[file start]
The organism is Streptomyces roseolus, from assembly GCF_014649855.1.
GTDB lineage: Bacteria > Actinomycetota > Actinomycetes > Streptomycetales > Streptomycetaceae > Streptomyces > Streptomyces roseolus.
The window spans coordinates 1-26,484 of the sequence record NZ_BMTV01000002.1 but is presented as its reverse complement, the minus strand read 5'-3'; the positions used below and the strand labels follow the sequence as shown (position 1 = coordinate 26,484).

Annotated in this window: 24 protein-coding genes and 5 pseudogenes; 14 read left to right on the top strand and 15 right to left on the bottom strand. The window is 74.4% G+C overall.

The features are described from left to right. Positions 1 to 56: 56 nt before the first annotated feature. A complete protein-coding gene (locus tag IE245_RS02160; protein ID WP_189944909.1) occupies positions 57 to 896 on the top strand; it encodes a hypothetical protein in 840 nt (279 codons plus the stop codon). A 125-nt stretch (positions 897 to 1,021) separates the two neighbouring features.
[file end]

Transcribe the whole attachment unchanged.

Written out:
The organism is Streptomyces roseolus, from assembly GCF_014649855.1.
GTDB lineage: Bacteria > Actinomycetota > Actinomycetes > Streptomycetales > Streptomycetaceae > Streptomyces > Streptomyces roseolus.
The window spans coordinates 1-26,484 of the sequence record NZ_BMTV01000002.1 but is presented as its reverse complement, the minus strand read 5'-3'; the positions used below and the strand labels follow the sequence as shown (position 1 = coordinate 26,484).

Annotated in this window: 24 protein-coding genes and 5 pseudogenes; 14 read left to right on the top strand and 15 right to left on the bottom strand. The window is 74.4% G+C overall.

The features are described from left to right. Positions 1 to 56: 56 nt before the first annotated feature. A complete protein-coding gene (locus tag IE245_RS02160; protein ID WP_189944909.1) occupies positions 57 to 896 on the top strand; it encodes a hypothetical protein in 840 nt (279 codons plus the stop codon). A 125-nt stretch (positions 897 to 1,021) separates the two neighbouring features.